“I don’t think anyone that has ever seen my work would believe that I’m a minimalist. I am much more of a maximalist, but I try to draw the line before becoming a hoarder. What can I say, I love beautiful things!”
-Lindsey Coral Harper
I keep my ear to the pavement when it comes to interior designers, so when Timothy Brown chatted me up about his friend Lindsey Coral Harper, I decided to investigate. We met for coffee at her riotously decorated office (I’d call it a gigantic storyboard) earlier this week.
I came away with a clear understanding why she’s the current ‘it-girl’, and perhaps more importantly, why I think she’s going to be important in our industry for some time to come. We had a convivial chat. Here’s some of what I learned about this decidedly modern Southern Belle.
Photo courtesy House Beautiful
Tell me about your career in interior design, and how you came to own your own firm.
I was a design major at the University of Georgia and moved to New York in 1999 for an Internship with Carleton V, in my senior year of college. I then went to work for Richard Keith Langham, where I worked for 8 years. When I decided to go out on my own, I transitioned out by doing a freelance project for Keith and one for Dorothy Draper, while I started taking my own clients.
Do you think of yourself as having an individual stylistic approach to interiors? or do you adapt from project to project?
I certainly have my own individual style, however I was trained to work with clients and homes all over the country. I believe that enabled me to have a broader range. I certainly adapt from project to project. Each client is different and every home is different. I don’t have any interest in giving clients the exact same look. People are paying a lot of money for their home to look like them, not their neighbor.
Cathedral Antiques Showhouse, Atlanta 2012
Your work is clearly a combination of strong color and pattern. Is that something innate, or did it take time to learn?
It’s a little bit of both, I’ve always loved pattern and color. However, I have certainly honed my skills after working for Keith and Carleton. It was like getting the cheat sheet to the exam.
Are there designers who regularly influence your work?
For men – it would be Billy Baldwin, David Hicks, Tony Duquette, Albert Hadley & Richard Keith Langham. As for women – Rose Cumming, Frances Elkins, Dorothy Draper, Nancy Lancaster, Bunny Williams & Kelly Wearstler.
Do you fall on the side of ‘less is more’, or ‘more is more’ in what you’d consider a successful room?
I think the answer lies in the balance. Again, it depends on your client. However, I don’t think anyone that has ever seen my work would believe that I’m a minimalist. I am much more of a maximalist, but I try to draw the line before becoming a hoarder. What can I say, I love beautiful things!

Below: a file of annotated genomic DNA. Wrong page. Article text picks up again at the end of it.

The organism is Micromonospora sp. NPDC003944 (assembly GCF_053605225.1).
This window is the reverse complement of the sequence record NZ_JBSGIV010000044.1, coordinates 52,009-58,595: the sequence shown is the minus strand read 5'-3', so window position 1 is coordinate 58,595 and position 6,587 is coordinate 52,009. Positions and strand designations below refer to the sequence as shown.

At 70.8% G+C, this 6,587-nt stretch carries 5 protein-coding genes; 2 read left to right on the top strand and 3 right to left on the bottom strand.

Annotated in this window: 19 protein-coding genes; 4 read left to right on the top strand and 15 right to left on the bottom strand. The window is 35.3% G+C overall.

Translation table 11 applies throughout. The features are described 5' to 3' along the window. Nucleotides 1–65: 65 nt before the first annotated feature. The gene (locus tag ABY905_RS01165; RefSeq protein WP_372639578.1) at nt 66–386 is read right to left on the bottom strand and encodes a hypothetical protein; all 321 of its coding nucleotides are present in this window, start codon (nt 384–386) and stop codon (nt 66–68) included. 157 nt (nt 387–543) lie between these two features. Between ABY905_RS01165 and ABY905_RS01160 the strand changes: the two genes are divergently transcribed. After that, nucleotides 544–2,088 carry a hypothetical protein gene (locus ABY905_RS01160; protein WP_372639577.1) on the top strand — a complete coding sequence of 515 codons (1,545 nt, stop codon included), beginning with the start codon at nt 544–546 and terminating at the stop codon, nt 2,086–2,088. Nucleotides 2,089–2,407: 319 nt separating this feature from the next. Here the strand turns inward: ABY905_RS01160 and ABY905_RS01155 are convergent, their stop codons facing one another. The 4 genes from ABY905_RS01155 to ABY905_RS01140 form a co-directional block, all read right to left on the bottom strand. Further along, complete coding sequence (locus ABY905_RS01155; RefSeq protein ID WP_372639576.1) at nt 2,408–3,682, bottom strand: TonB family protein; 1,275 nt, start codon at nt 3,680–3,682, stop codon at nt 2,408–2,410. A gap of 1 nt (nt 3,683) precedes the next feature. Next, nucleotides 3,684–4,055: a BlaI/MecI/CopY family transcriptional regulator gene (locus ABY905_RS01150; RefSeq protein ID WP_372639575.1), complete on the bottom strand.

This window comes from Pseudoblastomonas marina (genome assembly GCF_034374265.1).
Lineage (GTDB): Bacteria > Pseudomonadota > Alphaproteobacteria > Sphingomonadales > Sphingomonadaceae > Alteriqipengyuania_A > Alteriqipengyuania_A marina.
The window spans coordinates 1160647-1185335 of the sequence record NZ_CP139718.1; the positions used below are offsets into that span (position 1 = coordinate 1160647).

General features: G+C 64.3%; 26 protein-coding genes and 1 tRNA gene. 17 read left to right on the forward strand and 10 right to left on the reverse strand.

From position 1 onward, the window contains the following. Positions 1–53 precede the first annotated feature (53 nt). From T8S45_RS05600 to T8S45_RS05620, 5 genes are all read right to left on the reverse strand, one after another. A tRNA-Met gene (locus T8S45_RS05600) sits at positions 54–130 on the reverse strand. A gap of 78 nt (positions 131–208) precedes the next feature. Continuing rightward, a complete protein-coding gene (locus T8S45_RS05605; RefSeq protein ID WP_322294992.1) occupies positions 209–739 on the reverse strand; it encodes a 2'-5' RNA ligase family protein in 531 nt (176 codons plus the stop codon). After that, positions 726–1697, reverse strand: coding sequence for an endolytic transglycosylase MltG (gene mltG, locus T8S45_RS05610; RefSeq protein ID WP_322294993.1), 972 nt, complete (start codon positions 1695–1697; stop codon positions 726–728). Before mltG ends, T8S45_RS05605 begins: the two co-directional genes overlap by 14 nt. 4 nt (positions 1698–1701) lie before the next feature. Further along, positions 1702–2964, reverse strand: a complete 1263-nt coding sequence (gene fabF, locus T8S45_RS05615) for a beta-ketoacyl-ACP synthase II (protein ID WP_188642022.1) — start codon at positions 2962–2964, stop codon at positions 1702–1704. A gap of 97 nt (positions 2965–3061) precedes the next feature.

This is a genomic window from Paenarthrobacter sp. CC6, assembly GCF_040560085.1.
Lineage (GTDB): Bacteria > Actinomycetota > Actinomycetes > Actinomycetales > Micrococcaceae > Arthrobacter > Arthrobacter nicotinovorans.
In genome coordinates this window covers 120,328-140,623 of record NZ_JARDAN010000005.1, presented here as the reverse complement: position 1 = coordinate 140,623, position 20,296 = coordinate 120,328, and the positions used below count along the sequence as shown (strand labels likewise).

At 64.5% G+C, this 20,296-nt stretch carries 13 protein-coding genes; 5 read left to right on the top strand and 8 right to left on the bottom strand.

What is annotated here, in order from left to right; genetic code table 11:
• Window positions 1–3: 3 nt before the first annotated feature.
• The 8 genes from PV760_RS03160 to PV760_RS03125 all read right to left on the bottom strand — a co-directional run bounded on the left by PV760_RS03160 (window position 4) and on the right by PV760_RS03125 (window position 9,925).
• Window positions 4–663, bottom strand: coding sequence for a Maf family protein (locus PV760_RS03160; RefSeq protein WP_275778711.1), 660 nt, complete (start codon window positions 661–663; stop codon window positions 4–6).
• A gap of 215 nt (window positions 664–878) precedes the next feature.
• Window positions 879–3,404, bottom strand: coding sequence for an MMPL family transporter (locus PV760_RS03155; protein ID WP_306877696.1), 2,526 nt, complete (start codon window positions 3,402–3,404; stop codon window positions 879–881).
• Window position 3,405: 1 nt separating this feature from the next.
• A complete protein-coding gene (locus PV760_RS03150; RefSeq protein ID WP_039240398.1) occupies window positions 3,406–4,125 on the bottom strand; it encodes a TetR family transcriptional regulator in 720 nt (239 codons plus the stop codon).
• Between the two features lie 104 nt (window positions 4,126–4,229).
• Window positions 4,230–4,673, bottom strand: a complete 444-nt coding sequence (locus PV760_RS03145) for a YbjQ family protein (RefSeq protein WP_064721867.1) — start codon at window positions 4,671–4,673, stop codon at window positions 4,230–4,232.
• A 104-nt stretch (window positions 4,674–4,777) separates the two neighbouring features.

The interior design industry has, in the age of the internet, become incredibly transparent. Do you consider that as positive or negative in your work day?
I think both. I remember the days before the Web, of calling antique stores all over the country, and actually waiting for them to take photos, have them developed and mail them to you. Now you can find anything and everything in seconds without much work at all. This can be a positive. However, due to the internet, everyone wants immediate gratification. Sometimes clients don’t want to wait for the most inventive idea, they will settle for the quickest or worse-the least expensive, regardless of quality.
Photo courtesy House Beautiful
If you could design a home for anyone, in essence your dream client, who would they be?
Will and Kate?
Essentially any great couple (or person) that enjoys their life and lifestyle but doesn’t have the time and/or know-how to achieve the aesthetic themselves. Maybe because I’m Southern, but I do not take clients that I cannot go to dinner with. At the end of the day I have to understand exactly how they live their lives, so the home I create for them is comfortable and represents them. I am also managing their entire project and spending their money, so it’s a very important and delicate rapport that we must have. I also get new clients through word-of-mouth. So every job is especially important to me.
Who are the 10 current vendors/products that are ‘go-to’s at LCH Interiors?
1. Jean De Merry – The ‘LUMIERE’ Chandelier
2. Christopher Spitzmiller – Hand Thrown and Glazed Ceramic Lamps
3. Jay C Lohmann – For Artwork and Decorative Painting
4. Gracie Wallpaper – For Exquisite Hand-painted Papers
5. Doris Leslie Blau – For Their Collection of Custom Carpets
6. Leontine and Julia B – For Custom Monogrammed Linens
7. Urban Electric – For Indoor and Outdoor Lighting
8. 1st Dibs – For Everything Antique and Vintage
9. Lamshop – For American Made Bespoke Furniture and Accessories
10. Phillip Jeffries – For Grass Cloth and Linen Papers
Where would you like to be in your career in 10 years?
Designing homes, giving lectures around the world, writing beautiful, inspiring design books, designing more chic furniture and possibly having a few fabulous home stores or just hanging out with Oprah or partying with Chelsea Handler.
.Well, I’m not sure about anyone else, but I certainly want an invite to that soiree.
Special Thanks to Lindsey for her time and consideration, and to her marvelously charming assistant Lilse Rodgers for help in organizing this post!